Oh.... And I didn't grow up dodging cows. I learned to ride right there in the city, as did all of my friends. I did lose a friend when his /5 went into a tank-slapper on a down hill right curve but those bikes had problems straight from the factory. Once the front ends were straightened out, the bikes were great.

  6. #21
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    Thanks

    Quote Originally Posted by mymindsok View Post
    Yes. The first bike I rode was an R60/2. The first bike I owned myself was a Norton 750 Atlas that I successfully street raced. When that bike was new, it was considered to be very fast and mine sure was!

    My first Airhead of my own was an R75/5 . That was a very nice bike but not quite enough bike to cause fear in small kids and animals.

    Yep! That old Norton tried to kill me several times but the Airheads have been a piece of cake!
    Thanks again, one of the main reasons I want to get a bike is because my brother Chad has a bike, and I would like to go on rides with him, he never had one before, he is 36 years old, they have this really good ABATE class here in town that he took and he had never driven a bike before, got his license and went to the Harley dealer and drove away with a brand new Super Glide that weighs about 700lbs. Had no experience on a bike, never drove earlier in life, wanted a bike, took the class and his first bike was a Harley. In fact, he says he enjoyed the class so much, he is going to signup with me and take it again. I understand that a modified vintage BMW will not drive or run like a modern bike, that is what I think I will love about the experience. When you drive my Porsche, you know you are driving a vintage car, it is just wonderful. Again, I appreciate everyones concerns but I do not think I am getting over my head and I will take it slow.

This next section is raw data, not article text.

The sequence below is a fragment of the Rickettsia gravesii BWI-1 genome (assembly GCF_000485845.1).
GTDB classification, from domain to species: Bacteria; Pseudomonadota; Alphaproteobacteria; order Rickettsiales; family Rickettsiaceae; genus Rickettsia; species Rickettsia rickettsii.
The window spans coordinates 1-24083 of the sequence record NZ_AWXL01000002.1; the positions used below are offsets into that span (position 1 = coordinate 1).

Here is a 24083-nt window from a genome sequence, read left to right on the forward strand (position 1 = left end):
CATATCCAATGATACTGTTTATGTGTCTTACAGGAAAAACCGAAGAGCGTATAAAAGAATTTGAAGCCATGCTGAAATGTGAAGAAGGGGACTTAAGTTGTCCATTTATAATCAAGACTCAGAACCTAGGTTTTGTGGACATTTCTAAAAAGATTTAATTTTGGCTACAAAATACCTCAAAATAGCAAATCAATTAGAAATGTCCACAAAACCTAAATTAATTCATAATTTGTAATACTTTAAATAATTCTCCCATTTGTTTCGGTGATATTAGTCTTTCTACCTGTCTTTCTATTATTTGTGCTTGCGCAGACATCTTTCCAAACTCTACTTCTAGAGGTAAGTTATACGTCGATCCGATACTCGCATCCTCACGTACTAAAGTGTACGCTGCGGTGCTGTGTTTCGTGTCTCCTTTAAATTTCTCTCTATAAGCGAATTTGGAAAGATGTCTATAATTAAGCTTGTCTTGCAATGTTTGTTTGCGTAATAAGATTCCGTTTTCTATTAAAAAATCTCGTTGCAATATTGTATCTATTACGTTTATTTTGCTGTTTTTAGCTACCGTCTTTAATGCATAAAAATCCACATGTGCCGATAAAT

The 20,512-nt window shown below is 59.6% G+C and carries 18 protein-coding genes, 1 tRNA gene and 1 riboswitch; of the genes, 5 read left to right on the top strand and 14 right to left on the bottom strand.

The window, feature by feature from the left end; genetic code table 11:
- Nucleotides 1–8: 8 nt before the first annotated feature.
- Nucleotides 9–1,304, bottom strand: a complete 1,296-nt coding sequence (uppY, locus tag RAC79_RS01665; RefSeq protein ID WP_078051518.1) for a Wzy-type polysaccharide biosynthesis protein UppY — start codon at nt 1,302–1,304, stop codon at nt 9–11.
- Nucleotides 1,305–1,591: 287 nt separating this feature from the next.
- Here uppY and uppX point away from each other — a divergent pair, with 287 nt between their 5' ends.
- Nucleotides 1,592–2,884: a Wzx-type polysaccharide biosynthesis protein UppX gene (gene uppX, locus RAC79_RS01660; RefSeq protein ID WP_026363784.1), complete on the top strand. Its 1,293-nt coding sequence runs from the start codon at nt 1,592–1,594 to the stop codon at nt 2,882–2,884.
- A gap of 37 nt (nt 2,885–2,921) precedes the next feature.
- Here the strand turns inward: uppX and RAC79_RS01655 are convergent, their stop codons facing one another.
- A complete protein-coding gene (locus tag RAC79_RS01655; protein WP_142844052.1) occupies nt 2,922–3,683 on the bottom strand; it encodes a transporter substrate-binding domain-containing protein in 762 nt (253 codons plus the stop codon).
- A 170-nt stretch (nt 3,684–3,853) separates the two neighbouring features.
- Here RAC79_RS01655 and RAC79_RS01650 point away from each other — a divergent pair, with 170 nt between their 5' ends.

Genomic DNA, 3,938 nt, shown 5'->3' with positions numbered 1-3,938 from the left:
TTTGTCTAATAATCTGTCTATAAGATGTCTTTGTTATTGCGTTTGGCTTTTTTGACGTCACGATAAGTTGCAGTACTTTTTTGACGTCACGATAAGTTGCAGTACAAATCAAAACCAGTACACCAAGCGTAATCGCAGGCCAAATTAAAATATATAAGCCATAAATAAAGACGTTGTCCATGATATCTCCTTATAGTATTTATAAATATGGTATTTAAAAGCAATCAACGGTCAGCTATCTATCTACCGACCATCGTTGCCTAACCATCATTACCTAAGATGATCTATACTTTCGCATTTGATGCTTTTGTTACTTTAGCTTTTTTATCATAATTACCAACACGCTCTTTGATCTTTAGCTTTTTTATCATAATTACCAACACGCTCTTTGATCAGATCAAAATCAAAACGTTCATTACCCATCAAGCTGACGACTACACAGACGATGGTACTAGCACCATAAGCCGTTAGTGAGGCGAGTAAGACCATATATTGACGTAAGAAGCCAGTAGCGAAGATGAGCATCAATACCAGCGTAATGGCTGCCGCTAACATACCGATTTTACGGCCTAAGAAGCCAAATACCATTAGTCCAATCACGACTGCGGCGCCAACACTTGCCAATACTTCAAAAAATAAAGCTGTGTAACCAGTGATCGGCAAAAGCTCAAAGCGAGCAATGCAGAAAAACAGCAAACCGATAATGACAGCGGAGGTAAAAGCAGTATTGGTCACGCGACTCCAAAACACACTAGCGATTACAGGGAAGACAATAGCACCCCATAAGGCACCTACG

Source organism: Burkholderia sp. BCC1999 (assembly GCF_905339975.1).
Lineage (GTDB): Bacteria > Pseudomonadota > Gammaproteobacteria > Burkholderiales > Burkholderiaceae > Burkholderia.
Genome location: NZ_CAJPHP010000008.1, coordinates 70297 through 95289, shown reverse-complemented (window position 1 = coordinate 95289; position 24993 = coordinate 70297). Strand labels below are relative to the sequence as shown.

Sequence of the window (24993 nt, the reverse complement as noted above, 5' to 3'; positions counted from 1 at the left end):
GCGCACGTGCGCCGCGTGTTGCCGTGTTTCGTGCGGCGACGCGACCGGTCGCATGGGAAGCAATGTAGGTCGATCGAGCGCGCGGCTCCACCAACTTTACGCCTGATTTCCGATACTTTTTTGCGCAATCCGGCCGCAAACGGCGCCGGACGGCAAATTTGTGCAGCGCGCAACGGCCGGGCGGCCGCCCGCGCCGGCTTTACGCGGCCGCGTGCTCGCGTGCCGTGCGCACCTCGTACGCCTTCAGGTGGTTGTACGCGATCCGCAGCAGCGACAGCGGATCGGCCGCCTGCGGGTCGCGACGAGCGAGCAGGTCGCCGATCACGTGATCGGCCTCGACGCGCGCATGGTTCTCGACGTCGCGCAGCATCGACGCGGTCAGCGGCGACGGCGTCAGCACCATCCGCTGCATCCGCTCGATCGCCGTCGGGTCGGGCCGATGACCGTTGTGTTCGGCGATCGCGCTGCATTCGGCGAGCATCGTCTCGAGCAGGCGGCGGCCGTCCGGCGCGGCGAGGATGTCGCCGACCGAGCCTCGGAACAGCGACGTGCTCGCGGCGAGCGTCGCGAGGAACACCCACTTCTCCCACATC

Thanks,
    Shane

  7. #22
    Registered User RINTY's Avatar
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    ...I am having conversations with Pete Stout...balkowitsch
    I'm looking forward to reading the article. Well done!

    Also, Vanzen is one of our resident cafe racer builders. Here's one of his threads:

    http://www.bmwmoa.org/forum/showthre...ght=cafe+racer

    Some of the photos have expired, but his website is:

    http://www.rockerboxer.com/garage.html
    Last edited by rinty; 03-17-2011 at 02:35 AM.
    Rinty

    "When you don't know where you're going, any road will get you there."

  8. #23
    John. jstrube's Avatar
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    Just tried to go to Josh's blog & it didn't get there...

  9. #24
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    Wrong Link

    Quote Originally Posted by JStrube View Post
    Just tried to go to Josh's blog & it didn't get there...
    I am sorry, maybe I copied and pasted the wrong link, I have updated it and it is below, I think it is working now:

    http://www.beemersandbits.com

    Thanks,
    Shane

  10. #25
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    A word on Harley's

    GREAT THREAD, and thanks for sharing.